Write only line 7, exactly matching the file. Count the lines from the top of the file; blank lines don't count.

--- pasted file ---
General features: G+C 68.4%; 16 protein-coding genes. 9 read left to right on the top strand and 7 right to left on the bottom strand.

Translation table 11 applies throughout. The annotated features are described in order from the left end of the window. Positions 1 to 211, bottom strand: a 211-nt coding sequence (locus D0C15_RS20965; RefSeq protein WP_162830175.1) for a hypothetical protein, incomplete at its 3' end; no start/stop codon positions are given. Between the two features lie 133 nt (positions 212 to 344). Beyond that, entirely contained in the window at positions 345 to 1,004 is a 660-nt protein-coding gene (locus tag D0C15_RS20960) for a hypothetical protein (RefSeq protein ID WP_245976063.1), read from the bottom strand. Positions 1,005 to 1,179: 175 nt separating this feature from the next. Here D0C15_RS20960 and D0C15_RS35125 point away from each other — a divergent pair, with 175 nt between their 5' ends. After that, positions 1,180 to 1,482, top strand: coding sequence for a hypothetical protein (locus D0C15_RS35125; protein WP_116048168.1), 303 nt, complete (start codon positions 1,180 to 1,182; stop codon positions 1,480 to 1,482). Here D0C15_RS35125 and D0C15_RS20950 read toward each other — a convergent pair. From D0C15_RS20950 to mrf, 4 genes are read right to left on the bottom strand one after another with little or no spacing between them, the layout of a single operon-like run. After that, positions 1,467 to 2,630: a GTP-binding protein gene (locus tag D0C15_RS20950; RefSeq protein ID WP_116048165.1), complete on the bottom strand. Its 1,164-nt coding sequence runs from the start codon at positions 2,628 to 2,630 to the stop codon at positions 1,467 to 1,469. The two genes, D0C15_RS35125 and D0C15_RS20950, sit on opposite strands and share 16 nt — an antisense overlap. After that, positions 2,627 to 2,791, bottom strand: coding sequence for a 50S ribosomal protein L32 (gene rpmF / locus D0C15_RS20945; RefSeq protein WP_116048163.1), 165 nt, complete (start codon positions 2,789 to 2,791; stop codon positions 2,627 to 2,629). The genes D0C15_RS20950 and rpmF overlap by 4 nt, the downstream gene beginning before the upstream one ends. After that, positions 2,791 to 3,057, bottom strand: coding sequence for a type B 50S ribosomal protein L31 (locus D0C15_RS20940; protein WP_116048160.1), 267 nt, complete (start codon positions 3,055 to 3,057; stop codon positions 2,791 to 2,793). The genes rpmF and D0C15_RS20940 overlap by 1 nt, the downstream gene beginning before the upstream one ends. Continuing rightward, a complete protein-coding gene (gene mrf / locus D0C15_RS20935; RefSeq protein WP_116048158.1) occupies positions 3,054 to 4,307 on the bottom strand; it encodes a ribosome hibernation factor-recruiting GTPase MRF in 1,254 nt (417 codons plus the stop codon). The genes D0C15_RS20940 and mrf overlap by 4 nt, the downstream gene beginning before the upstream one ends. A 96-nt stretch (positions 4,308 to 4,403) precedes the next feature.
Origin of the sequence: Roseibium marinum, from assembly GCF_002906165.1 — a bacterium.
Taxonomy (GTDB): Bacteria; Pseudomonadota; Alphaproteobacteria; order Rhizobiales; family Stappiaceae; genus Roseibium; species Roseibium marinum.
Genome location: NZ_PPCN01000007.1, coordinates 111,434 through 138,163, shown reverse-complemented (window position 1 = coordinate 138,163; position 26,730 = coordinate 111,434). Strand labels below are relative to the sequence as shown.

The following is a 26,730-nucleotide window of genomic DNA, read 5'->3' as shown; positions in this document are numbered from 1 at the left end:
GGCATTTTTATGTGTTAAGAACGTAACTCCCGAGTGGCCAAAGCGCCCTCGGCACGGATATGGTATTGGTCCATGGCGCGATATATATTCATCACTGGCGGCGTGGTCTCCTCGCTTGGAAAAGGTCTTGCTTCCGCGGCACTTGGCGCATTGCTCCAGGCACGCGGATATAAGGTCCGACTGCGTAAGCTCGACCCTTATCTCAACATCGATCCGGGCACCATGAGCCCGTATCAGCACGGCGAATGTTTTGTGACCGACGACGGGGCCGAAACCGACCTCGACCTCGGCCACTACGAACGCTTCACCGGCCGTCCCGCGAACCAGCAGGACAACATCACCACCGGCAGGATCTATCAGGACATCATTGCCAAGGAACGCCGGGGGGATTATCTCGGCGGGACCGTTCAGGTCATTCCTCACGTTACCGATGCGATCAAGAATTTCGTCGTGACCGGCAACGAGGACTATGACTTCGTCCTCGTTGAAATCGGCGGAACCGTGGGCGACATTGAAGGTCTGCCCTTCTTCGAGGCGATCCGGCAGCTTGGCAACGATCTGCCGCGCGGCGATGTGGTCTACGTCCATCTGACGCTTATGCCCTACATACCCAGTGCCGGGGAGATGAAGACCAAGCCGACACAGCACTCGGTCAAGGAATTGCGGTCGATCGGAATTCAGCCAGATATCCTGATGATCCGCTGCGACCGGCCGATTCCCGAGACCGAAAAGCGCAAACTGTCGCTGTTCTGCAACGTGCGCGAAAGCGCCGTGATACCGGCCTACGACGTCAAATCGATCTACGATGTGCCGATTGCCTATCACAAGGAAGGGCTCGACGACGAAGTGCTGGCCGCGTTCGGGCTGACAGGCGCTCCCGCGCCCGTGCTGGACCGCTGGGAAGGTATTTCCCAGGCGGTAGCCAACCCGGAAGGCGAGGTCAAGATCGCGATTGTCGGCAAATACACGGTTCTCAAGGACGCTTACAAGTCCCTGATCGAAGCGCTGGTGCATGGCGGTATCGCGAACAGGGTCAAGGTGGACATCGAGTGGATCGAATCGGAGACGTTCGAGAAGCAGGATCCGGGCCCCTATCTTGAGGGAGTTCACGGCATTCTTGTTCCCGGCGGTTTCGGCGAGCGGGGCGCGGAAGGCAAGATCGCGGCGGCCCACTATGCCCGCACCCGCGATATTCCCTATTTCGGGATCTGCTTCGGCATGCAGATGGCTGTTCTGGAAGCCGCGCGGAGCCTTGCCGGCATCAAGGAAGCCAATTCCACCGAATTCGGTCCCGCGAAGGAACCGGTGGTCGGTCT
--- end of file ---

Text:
GGCATTTTTATGTGTTAAGAACGTAACTCCCGAGTGGCCAAAGCGCCCTCGGCACGGATATGGTATTGGTCCATGGCGCGATATATATTCATCACTGGCGGCGTGGTCTCCTCGCTTGGAAAAGGTCTTGCTTCCGCGGCACTTGGCGCATTGCTCCAGGCACGCGGATATAAGGTCCGACTGCGTAAGCTCGACCCTTATCTCAACATCGATCCGGGCACCATGAGCCCGTATCAGCACGGCGAATGTTTTGTGACCGACGACGGGGCCGAAACCGACCTCGACCTCGGCCACTACGAACGCTTCACCGGCCGTCCCGCGAACCAGCAGGACAACATCACCACCGGCAGGATCTATCAGGACATCATTGCCAAGGAACGCCGGGGGGATTATCTCGGCGGGACCGTTCAGGTCATTCCTCACGTTACCGATGCGATCAAGAATTTCGTCGTGACCGGCAACGAGGACTATGACTTCGTCCTCGTTGAAATCGGCGGAACCGTGGGCGACATTGAAGGTCTGCCCTTCTTCGAGGCGATCCGGCAGCTTGGCAACGATCTGCCGCGCGGCGATGTGGTCTACGTCCATCTGACGCTTATGCCCTACATACCCAGTGCCGGGGAGATGAAGACCAAGCCGACACAGCACTCGGTCAAGGAATTGCGGTCGATCGGAATTCAGCCAGATATCCTGATGATCCGCTGCGACCGGCCGATTCCCGAGACCGAAAAGCGCAAACTGTCGCTGTTCTGCAACGTGCGCGAAAGCGCCGTGATACCGGCCTACGACGTCAAATCGATCTACGATGTGCCGATTGCCTATCACAAGGAAGGGCTCGACGACGAAGTGCTGGCCGCGTTCGGGCTGACAGGCGCTCCCGCGCCCGTGCTGGACCGCTGGGAAGGTATTTCCCAGGCGGTAGCCAACCCGGAAGGCGAGGTCAAGATCGCGATTGTCGGCAAATACACGGTTCTCAAGGACGCTTACAAGTCCCTGATCGAAGCGCTGGTGCATGGCGGTATCGCGAACAGGGTCAAGGTGGACATCGAGTGGATCGAATCGGAGACGTTCGAGAAGCAGGATCCGGGCCCCTATCTTGAGGGAGTTCACGGCATTCTTGTTCCCGGCGGTTTCGGCGAGCGGGGCGCGGAAGGCAAGATCGCGGCGGCCCACTATGCCCGCACCCGCGATATTCCCTATTTCGGGATCTGCTTCGGCATGCAGATGGCTGTTCTGGAAGCCGCGCGGAGCCTTGCCGGCATCAAGGAAGCCAATTCCACCGAATTCGGTCCCGCGAAGGAACCGGTGGTCGGTCT